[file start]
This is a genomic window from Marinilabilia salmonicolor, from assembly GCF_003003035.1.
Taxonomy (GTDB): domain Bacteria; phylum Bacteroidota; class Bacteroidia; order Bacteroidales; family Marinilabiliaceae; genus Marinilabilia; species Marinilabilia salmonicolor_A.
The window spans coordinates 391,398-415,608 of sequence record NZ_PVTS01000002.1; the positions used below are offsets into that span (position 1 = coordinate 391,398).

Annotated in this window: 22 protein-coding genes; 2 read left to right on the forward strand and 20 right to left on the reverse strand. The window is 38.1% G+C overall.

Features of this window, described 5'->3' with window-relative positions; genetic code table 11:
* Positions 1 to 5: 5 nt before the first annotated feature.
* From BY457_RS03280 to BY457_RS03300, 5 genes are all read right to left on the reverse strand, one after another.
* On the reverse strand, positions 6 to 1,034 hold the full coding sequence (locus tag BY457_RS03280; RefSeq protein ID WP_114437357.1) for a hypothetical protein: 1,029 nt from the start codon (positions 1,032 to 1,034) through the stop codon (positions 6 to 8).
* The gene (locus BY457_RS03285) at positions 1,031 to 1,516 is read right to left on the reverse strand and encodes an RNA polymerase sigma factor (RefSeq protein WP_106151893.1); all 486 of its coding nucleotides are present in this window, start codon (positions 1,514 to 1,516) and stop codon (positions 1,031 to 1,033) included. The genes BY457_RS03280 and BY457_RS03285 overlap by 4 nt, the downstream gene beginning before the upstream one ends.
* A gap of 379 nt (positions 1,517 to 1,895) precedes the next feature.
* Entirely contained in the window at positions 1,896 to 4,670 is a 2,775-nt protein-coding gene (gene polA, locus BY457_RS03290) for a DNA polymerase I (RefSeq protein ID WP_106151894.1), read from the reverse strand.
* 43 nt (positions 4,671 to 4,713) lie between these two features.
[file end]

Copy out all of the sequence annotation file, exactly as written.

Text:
This is a genomic window from Marinilabilia salmonicolor, from assembly GCF_003003035.1.
Taxonomy (GTDB): domain Bacteria; phylum Bacteroidota; class Bacteroidia; order Bacteroidales; family Marinilabiliaceae; genus Marinilabilia; species Marinilabilia salmonicolor_A.
The window spans coordinates 391,398-415,608 of sequence record NZ_PVTS01000002.1; the positions used below are offsets into that span (position 1 = coordinate 391,398).

Annotated in this window: 22 protein-coding genes; 2 read left to right on the forward strand and 20 right to left on the reverse strand. The window is 38.1% G+C overall.

Features of this window, described 5'->3' with window-relative positions; genetic code table 11:
* Positions 1 to 5: 5 nt before the first annotated feature.
* From BY457_RS03280 to BY457_RS03300, 5 genes are all read right to left on the reverse strand, one after another.
* On the reverse strand, positions 6 to 1,034 hold the full coding sequence (locus tag BY457_RS03280; RefSeq protein ID WP_114437357.1) for a hypothetical protein: 1,029 nt from the start codon (positions 1,032 to 1,034) through the stop codon (positions 6 to 8).
* The gene (locus BY457_RS03285) at positions 1,031 to 1,516 is read right to left on the reverse strand and encodes an RNA polymerase sigma factor (RefSeq protein WP_106151893.1); all 486 of its coding nucleotides are present in this window, start codon (positions 1,514 to 1,516) and stop codon (positions 1,031 to 1,033) included. The genes BY457_RS03280 and BY457_RS03285 overlap by 4 nt, the downstream gene beginning before the upstream one ends.
* A gap of 379 nt (positions 1,517 to 1,895) precedes the next feature.
* Entirely contained in the window at positions 1,896 to 4,670 is a 2,775-nt protein-coding gene (gene polA, locus BY457_RS03290) for a DNA polymerase I (RefSeq protein ID WP_106151894.1), read from the reverse strand.
* 43 nt (positions 4,671 to 4,713) lie between these two features.